Every March, Immigration, Refugees and Citizenship Canada (IRCC) proclaims the month to be Fraud Prevention Month in order to raise awareness of the various frauds and con games that affect immigrants’ life in Canada.
Thus, in order to achieve that objective, the blog that follows will cover the increased incidence and prevention of phone banking scams in Canada.
Increasing Phone/ Banking Scams Data Released by Canadian-Anti-Fraud Centre (CAFC)
Global News stated that since 2020, there have been an additional 1,600 fraudulent phone calls reported from scammers posing as financial institutions – Canadian-Anti-Fraud Centre (CAFC) data. There were 1,147 calls reported between January and September 30 of this year. In 2021, this number increased to 2,212, and in 2022, it increased to 2,769.
With a view to protect applicants from any kind of phone banking scams, IRCC requires immigration applicants to submit proof of funds. Why? Because it helps dispel any doubts the Canadian government may have regarding an applicant’s ability to sustain oneself financially
Hence, potential Canadian immigrants should exercise extra caution to protect their money and make sure it does not end up in the hands of fraudsters. This also applies to recent immigrants to Canada, who are more vulnerable to scams than nationals or long-term residents who have already established themselves in the nation.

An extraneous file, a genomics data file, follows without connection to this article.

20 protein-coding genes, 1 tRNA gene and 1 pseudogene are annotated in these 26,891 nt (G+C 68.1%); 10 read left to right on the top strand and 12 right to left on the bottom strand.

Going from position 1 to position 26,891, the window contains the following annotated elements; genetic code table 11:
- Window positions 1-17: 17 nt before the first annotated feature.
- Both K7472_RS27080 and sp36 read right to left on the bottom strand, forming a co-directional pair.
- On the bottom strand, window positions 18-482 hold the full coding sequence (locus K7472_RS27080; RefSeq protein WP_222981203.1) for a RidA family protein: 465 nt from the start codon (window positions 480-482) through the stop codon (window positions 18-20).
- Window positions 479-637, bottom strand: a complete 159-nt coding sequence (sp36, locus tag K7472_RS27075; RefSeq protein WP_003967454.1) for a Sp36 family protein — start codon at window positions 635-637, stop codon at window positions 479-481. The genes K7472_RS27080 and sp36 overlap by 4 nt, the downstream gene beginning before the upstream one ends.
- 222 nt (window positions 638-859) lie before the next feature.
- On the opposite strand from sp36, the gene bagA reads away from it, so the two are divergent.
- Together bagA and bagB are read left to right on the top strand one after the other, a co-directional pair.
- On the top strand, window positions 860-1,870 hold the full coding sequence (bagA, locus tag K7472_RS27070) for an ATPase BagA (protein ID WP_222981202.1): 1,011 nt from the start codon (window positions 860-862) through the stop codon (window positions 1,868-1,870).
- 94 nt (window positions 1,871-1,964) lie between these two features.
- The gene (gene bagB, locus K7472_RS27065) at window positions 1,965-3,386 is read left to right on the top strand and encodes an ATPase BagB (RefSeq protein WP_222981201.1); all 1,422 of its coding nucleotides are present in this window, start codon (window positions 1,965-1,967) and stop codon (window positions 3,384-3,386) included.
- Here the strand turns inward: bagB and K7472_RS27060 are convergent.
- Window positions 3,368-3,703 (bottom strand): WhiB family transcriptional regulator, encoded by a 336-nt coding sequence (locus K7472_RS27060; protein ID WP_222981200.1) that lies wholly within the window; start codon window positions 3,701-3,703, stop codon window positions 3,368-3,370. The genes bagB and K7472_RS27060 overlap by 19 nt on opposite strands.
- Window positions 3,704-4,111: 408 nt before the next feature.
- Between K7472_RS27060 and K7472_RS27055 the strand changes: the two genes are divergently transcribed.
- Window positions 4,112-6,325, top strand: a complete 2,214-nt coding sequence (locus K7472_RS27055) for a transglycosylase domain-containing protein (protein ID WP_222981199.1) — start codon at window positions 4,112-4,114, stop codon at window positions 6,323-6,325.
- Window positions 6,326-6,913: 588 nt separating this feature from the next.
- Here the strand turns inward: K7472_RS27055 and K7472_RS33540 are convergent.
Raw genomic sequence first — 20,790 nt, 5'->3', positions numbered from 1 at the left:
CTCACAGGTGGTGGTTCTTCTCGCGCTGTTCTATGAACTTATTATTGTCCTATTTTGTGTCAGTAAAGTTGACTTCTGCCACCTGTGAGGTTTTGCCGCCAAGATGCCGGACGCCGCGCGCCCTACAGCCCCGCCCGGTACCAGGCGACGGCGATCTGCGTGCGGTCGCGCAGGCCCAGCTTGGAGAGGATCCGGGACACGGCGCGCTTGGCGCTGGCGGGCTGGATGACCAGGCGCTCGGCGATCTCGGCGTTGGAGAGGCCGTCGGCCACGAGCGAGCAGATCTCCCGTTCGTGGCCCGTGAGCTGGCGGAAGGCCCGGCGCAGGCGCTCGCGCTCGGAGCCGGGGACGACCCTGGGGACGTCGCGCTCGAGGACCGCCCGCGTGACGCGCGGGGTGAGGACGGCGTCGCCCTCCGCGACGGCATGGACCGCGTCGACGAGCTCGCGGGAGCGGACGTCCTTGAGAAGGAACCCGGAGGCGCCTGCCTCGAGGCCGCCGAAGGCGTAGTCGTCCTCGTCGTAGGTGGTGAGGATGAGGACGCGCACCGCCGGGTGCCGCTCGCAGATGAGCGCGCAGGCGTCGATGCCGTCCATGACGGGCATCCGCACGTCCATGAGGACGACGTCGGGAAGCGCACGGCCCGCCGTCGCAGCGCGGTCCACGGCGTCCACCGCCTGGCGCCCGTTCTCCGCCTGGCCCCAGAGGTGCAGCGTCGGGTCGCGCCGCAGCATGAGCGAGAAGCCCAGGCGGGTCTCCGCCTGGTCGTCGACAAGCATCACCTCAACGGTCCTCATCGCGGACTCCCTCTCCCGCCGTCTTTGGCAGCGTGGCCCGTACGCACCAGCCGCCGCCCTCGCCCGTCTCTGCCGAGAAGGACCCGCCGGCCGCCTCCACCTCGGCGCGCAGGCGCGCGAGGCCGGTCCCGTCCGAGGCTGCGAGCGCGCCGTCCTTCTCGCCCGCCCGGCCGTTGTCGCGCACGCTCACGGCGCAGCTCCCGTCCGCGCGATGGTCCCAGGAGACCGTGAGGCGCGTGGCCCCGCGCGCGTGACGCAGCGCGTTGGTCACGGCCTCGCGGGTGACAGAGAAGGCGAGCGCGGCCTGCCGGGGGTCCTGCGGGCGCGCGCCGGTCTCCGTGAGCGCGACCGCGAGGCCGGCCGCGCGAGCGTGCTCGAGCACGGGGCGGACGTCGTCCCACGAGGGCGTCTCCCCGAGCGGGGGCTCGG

How to Protect Yourself Against Phone Banking/Money Scams
Here’re three tips that can help you save from becoming victims of a phone scam:
Beware of Fraud Call or Text
Prospective and recent Canadian immigrants should not act right away if they receive a strange phone or text, such as one threatening legal action if money is not exchanged. If you receive communications like this, you shouldn’t take any immediate action.
Protect Your Sensitive Information/Data From Acammers
Newcomers to Canada are advised not to give out their personal information over the phone to incoming callers (scammers). This is because to the chance that they are attempting to trick the caller by posing as a trustworthy financial institution or government body. The IRCC won’t actually call someone and demand payment for anything.
Don’t Click on Refuted Links
The links which are not verified are frequently used in text message scams by senders to attempt to acquire critical personal or financial information. It is advised that recipients of texts like this refrain from clicking on the links inside them.
Article Tags: Canada Immigration Guide